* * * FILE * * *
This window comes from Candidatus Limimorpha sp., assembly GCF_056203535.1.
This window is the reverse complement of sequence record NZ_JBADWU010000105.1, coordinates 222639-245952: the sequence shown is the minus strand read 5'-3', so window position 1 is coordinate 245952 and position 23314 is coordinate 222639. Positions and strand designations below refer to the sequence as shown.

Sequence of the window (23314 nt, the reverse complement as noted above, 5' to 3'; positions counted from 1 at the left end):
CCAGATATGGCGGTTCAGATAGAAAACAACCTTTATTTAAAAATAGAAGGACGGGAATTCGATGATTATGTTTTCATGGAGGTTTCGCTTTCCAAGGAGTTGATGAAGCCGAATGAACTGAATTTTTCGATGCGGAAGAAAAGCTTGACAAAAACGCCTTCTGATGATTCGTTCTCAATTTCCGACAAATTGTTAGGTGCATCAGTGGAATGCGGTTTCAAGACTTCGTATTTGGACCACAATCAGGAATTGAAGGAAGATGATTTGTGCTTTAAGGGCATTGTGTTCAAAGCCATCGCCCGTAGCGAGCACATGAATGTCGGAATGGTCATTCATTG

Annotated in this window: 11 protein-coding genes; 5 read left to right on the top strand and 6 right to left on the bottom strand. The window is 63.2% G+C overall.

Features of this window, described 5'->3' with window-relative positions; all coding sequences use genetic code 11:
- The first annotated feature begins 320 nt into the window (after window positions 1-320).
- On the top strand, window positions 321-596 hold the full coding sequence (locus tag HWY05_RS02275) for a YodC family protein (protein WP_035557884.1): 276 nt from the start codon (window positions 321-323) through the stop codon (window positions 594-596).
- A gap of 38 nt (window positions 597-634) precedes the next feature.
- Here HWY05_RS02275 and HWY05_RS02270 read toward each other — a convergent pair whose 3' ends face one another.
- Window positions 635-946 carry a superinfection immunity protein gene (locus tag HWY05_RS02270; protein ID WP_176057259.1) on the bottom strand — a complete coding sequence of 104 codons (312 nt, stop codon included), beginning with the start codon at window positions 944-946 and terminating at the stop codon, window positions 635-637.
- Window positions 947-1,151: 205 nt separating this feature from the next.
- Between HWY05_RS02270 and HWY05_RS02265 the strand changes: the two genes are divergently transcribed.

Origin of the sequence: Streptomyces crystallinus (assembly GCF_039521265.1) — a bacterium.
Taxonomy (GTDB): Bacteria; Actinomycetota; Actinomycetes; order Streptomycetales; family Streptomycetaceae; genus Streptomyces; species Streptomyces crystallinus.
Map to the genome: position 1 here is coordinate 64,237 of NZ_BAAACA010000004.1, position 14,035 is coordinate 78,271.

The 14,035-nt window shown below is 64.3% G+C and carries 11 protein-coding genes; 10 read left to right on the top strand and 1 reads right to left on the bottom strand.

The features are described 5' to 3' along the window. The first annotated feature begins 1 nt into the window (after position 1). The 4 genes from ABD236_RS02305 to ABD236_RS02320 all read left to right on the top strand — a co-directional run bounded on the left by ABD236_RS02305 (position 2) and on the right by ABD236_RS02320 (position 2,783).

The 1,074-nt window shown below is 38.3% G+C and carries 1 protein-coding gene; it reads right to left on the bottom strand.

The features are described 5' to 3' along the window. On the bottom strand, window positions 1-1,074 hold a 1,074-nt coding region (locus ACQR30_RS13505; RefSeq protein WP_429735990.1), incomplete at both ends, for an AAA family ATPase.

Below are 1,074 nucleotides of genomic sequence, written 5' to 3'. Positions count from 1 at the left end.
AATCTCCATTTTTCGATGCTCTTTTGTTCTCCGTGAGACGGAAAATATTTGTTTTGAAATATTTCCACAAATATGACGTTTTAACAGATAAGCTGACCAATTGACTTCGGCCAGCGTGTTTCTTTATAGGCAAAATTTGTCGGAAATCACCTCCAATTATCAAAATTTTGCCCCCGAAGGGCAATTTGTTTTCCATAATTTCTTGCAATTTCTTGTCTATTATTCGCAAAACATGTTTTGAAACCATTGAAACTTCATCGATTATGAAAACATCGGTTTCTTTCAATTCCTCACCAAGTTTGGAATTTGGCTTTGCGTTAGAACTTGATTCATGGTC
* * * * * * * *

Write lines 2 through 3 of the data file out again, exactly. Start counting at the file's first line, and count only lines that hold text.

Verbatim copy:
This window is the reverse complement of sequence record NZ_JBADWU010000105.1, coordinates 222639-245952: the sequence shown is the minus strand read 5'-3', so window position 1 is coordinate 245952 and position 23314 is coordinate 222639. Positions and strand designations below refer to the sequence as shown.

Sequence of the window (23314 nt, the reverse complement as noted above, 5' to 3'; positions counted from 1 at the left end):